A beautiful book about isolation and connectedness at what may be the end of the world. Astronomer Augustine, in his seventies, is the last scientist left at an observatory on Ellesemere Island, in the Canadian high arctic. It’s midnight all the time in the Arctic winter, but that also makes for spectacular views of the Northern Lights. After a rumor of war, when the other scientists were evacuated, he finds young Iris hiding in the observatory. Augustine has always put his career first and his relationships with his colleagues and family a distant second, so it’s a big adjustment to relate to the mostly silent girl. Together, they wait for spring and sunrise to arrive, and then journey to a well-stocked camp at Lake Hazen. During the long arctic nights and later the long summer days, Augustine scans the radio bands, looking to connect with someone, anyone else. Eventually he hears the voice of Sully, an astronaut in the spaceship Aether, on the way home from a voyage to Jupiter and its moons. Sully has also put her family second in her quest for the stars, and she and her shipmates are haunted by the continued radio silence from Mission Control. Augustine has two bouts with fever, and suffers from arthritis. He worries about what will happen to Iris, but doesn’t seem that interested in the rest of the world, unlike the crew on Aether, anxious about what they will find as they approach earth, and how to live in a world gone dark and quiet. This is one of those novels likely to stay with the reader well after the book is finished, with vividly drawn settings, complex characters, and thought-provoking scenarios. Readalikes include Station Eleven by Hilary St. John Mandel, and The Snow Child, by Eowyn Ivey, although these two books are very different from each other.
The author of the dystopian trilogy The Last Policeman takes a different approach to contemporary fiction: alternate history. The Civil War never happened, slavery is still legal in several southern states, and free does not mean equal. Victor is a free black man on assignment in Indianapolis for the U.S. Marshals Service, on the trail of a runaway bonded person known as Jackdaw. Victor infiltrates a cell of the underground airline, a master of disguise. In flashbacks, we learn that Victor spent his childhood as a bonded person, so why is he tracking down runaways now? Is it just that he enjoys the privileges of his job and situation, from air-conditioning to a car to the music of Michael Jackson? And yet he befriends Martha Flowers, a young white woman with a biracial son. As Victor travels between free and slave states, the world is a fascinating one, as the economy doesn’t seem to be thriving and technology lags behind ours. Laptops, cell phones, and GPS exist, but most cars are older and foreign. This novel is not light reading, but the world-building and storytelling skills of Winters make this book very hard to put down.
Twelve reality show contestants walk into the woods and up a mountain to face solo and group challenges. They all have nicknames, including Tracker, Biologist, Airforce, Carpenter Chick, and Zoo. The challenges are probably familiar to watchers of any wilderness survival show, but some of the contestants are totally unprepared to survive in the wilderness, which is unusual. Caffeine withdrawal, insufficient clothing, and inability to read a map or compass are unexpected. An expert, along with Tracker, shows the contestants some of the skills they need, but no one will be prepared for the real challenge they face: a fast-moving epidemic. One morning Zoo wakes up alone, without a cameraman in sight. Zoo is married, and wanted one last adventure before starting a family. Following her blue markers, she doesn’t see anyone for many days, although some gruesome dummies are unsettling. After a coyote encounter leaves her with broken glasses, her blurry vision makes it hard to tell reality from the game. She is joined by a young teenage boy, who tries to tell her about the epidemic. They head out on a final quest, and the result is completely unpredictable. Fast-paced, very suspenseful, and moving, this first novel is sure to be a hit this summer.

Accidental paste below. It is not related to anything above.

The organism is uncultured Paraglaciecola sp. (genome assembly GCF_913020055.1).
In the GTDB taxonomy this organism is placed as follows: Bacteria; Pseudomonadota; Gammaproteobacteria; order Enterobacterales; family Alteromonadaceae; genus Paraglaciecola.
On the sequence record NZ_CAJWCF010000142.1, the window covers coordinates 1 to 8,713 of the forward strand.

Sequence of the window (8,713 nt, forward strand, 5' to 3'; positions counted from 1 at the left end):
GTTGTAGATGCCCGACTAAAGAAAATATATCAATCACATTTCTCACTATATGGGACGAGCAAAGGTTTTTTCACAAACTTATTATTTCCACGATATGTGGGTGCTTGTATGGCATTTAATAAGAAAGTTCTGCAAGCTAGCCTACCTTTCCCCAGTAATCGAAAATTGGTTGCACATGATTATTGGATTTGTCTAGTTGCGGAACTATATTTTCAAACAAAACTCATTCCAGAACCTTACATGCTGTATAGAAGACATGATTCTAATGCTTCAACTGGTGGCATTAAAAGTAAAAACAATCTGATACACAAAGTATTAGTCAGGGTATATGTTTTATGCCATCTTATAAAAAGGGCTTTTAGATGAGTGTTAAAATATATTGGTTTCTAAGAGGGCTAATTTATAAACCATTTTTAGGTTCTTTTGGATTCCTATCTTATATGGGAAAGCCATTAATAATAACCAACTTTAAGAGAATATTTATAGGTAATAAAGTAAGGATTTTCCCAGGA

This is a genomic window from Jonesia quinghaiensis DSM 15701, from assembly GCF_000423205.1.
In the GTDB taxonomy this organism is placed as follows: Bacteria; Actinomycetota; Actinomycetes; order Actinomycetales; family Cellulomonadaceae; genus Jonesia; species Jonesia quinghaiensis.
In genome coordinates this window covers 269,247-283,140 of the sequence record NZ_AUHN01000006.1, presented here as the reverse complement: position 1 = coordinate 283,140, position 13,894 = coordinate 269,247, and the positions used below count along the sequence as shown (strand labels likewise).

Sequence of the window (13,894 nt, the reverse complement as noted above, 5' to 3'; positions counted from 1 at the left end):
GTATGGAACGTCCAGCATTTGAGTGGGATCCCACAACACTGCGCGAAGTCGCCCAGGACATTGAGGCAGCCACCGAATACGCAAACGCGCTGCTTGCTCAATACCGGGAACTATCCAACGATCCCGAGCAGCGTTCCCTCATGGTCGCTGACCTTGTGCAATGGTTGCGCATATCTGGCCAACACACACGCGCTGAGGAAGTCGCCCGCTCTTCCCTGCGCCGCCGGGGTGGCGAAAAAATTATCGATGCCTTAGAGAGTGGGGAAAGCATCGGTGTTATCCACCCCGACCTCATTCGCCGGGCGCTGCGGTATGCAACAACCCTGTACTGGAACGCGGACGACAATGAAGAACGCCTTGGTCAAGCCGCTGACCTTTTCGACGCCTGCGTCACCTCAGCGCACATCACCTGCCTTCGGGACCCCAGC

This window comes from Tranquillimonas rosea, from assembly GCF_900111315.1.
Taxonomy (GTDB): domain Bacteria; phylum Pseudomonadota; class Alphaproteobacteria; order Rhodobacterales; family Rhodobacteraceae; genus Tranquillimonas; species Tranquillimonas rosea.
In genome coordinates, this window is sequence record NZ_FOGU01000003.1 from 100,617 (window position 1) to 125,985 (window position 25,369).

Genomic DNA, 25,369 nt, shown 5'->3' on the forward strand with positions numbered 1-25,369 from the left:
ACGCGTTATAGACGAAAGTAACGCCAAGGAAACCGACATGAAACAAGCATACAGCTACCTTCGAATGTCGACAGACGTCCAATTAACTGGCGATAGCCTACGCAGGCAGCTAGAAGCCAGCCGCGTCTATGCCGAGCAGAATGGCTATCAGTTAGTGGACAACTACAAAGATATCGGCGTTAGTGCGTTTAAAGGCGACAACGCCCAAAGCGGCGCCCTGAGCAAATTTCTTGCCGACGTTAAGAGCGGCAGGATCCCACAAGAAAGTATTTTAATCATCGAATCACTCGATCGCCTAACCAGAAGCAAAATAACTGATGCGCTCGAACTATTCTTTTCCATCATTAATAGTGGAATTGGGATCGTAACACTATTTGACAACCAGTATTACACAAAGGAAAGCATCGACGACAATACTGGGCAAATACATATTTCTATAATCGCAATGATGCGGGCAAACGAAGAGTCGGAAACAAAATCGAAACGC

To begin with, this is a massive book that feels like two different novels. Most of the book is set in the near future, with an epilogue at the end set 5,000 years in the future. At the start of the book, Earth’s moon breaks apart into seven massive pieces. Scientists don’t know why, but soon realize that the rocks will start colliding with each other, forming smaller and smaller boulders that will eventually result in a destructive hard rain of debris. Estimated time to the hard rain is two years. Stephenson has put a lot of thought into what might happen if we had two years to prepare for disaster, including the political, social, and technological challenges, and puts most of these thoughts in the book. His readers are used to these info dumps, but they are unusual. What happens is that the International Space Station gets a lot bigger and busier, with Earth trying to send as many people into space as possible. These challenges take up most of the book, with an intriguing glimpse at a new civilization in a marvelous setting in and around Earth 5,000 years later. The characters, settings, and plot are all compelling reading, but a few events seemed forced to me, unrealistic even for ambitious science fiction. I really would like to read more about the people of the future, and hope Stephenson writes more about their world.
LibraryReads is a monthly list of the top ten new books nominated by librarians around the country. As a librarian I can request digital copies of books before they are published, and I am one of the librarians who read and nominated Station Eleven by Emily St. John Mandel.
Finally, a hard to put down post-apocalyptic novel that isn’t bleak and violent. I don’t always enjoy books with multiple points of view that also move back and forward in time, but I loved this book. The main characters are all connected to Arthur Leander, who is performing as King Lear in Toronto as a flu epidemic is spreading around the globe. Later, we encounter the Symphony, a traveling orchestra and Shakespeare troupe traveling around western Michigan.
Lists from the last year are also available, making LibraryReads a great place to look for reading suggestions.